You have requested our opinion as to whether a house jointly owned by Ramona A~ and
her ex-husband, Jesus M~, is considered a resource to Ms. A~. We conclude Ms. A~'s
interest in the house is a resource to her.
You have informed us that Ms. A~ and her ex-husband jointly own a house at 218 Sheridan
Street, in Perth Amboy, New Jersey. They purchased this property while they were married.
Ms. A~ does not have a copy of the deed to the house and does not remember how title
to the house is held. As part of their October 1990 divorce, Ms. A~ and Mr. M~ mutually
agreed that the house was to be put on the market within 30 days of the divorce judgment.
Ms. A~ was to receive fifty-five percent of the proceeds; Mr. M~, forty-five percent.
(Divorce Decree, filed October 15, 1990). Mr. M~, however, has refused to sell the
house. He still lives in it and has submitted a letter asserting that it would cause
undue hardship to him if he were forced to sell the house.
In New Jersey, title to property held by two or more people can be held in one of
three ways: as a tenancy by the entirety, as a joint tenancy, and as a tenancy in
common. See N.J.S.A. §§ 46:3-17, 46:3-17.1, 46:3-17.2. Absent an expressed intent
to the contrary, a conveyance to a husband and wife vests title to them as tenants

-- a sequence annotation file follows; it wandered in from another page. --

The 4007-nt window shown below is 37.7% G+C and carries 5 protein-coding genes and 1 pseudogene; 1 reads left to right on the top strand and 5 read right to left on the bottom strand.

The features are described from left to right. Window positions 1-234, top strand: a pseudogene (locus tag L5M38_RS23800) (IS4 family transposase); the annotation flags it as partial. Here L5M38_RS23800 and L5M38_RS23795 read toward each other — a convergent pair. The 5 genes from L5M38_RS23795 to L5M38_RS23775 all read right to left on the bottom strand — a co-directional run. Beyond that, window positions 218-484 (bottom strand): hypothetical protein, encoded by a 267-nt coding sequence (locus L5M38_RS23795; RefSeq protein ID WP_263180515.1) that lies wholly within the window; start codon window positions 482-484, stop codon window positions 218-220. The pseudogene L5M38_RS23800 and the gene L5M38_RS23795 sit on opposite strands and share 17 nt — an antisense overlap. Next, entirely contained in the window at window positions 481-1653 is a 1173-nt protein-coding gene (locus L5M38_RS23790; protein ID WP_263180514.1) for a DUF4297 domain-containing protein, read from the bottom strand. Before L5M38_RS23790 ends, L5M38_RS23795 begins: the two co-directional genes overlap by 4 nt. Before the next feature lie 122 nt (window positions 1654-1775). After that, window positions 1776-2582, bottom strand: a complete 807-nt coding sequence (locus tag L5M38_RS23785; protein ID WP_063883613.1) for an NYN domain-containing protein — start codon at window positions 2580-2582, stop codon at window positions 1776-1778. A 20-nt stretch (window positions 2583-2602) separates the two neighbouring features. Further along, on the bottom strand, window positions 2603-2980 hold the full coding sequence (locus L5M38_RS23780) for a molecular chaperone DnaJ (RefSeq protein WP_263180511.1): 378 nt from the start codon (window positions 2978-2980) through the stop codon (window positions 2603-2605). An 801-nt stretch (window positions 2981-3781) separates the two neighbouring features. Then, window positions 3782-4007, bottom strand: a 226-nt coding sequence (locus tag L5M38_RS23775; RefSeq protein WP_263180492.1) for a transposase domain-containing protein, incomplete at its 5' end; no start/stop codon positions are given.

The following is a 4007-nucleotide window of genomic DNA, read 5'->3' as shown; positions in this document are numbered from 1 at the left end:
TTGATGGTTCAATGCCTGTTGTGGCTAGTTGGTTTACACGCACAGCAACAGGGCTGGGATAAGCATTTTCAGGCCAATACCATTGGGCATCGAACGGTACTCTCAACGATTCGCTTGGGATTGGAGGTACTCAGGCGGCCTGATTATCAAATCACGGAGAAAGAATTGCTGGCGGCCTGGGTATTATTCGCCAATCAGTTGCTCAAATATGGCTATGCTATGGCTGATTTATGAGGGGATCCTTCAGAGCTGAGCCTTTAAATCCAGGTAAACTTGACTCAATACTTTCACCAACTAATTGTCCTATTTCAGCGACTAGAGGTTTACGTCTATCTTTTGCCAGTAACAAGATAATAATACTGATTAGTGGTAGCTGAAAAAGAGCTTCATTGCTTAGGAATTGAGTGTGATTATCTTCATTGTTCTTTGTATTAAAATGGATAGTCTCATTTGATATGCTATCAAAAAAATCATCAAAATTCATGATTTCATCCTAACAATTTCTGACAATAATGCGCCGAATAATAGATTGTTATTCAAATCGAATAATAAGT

by the entirety. N.J.S.A. § 46:3-17.3. See also Celentano, 13 New Jersey Practice
§ 5.14 (citing 1 Patton on Titles § 236, Fulper v Fulper 54 N.J.Eq. 431, 34 A. 1063
(Err. & App. 1986); Cadgene v. Cadgene, 17 N.J.Misc. 332, 8 A.2d 858 (Sup.Ct. 1939),
aff'd 124 N.J.L. 566, 12 A.2d 635 (Err. & App. 1940). Thus, most probably, prior to
their divorce, Ms. A~ and Mr. M~ held their property as tenants by the entirety.
New Jersey law makes clear that during marriage, neither spouse may unilaterally sell
his or her interest in the tenancy by the entirety. N.J.S.A. § 46:3-17.4. However,
a divorce terminates a tenancy by the entirety and converts it to a tenancy in common.
Celentano, 13 New Jersey Practice § 5.7; § 5.13 (citing Freda v. Commercial Trust
Co. 118 N.J. 36, 570 A.2d 409 (1990)); and § 5.17 (citing Gery v. Gery, 113 N.J.Eq.
59, 166 A. 108 (Err. & App. 1933). Sbarbaro v. Sbarbaro, 88 N.J.Eq. 101, 102 A. 256
(Ch. 1917); Eberle v. Somonek, 24 N.J.Super. 366, 94 A.2d 535 (Ch. Div. 1953), aff'd
27 N.J.Super. 279, 99 A.2d 377 (App. Div. 1953); Lawrence v. Lawrence 79 N.J.Super.
25, 190 A.2d 206 (App. Div. 1963)). Thus, Ms. A~ most likely now holds her interest
in the house as a tenancy in common with Mr. M~.
A tenant in common may freely convey her undivided interest in the common property,
either to her co-tenant or to a stranger. Casner, American Law of Property § 6.10;
Campbell v. Hough et al., 73 NJ Eq. 601, 68 A. 759 (Ch. 1908). Because Ms. A~ may
sell her undivided interest in the property, her fifty-five percent interest in the
house is a resource to her. 20 C.F.R. § 416.1201(a) and (c).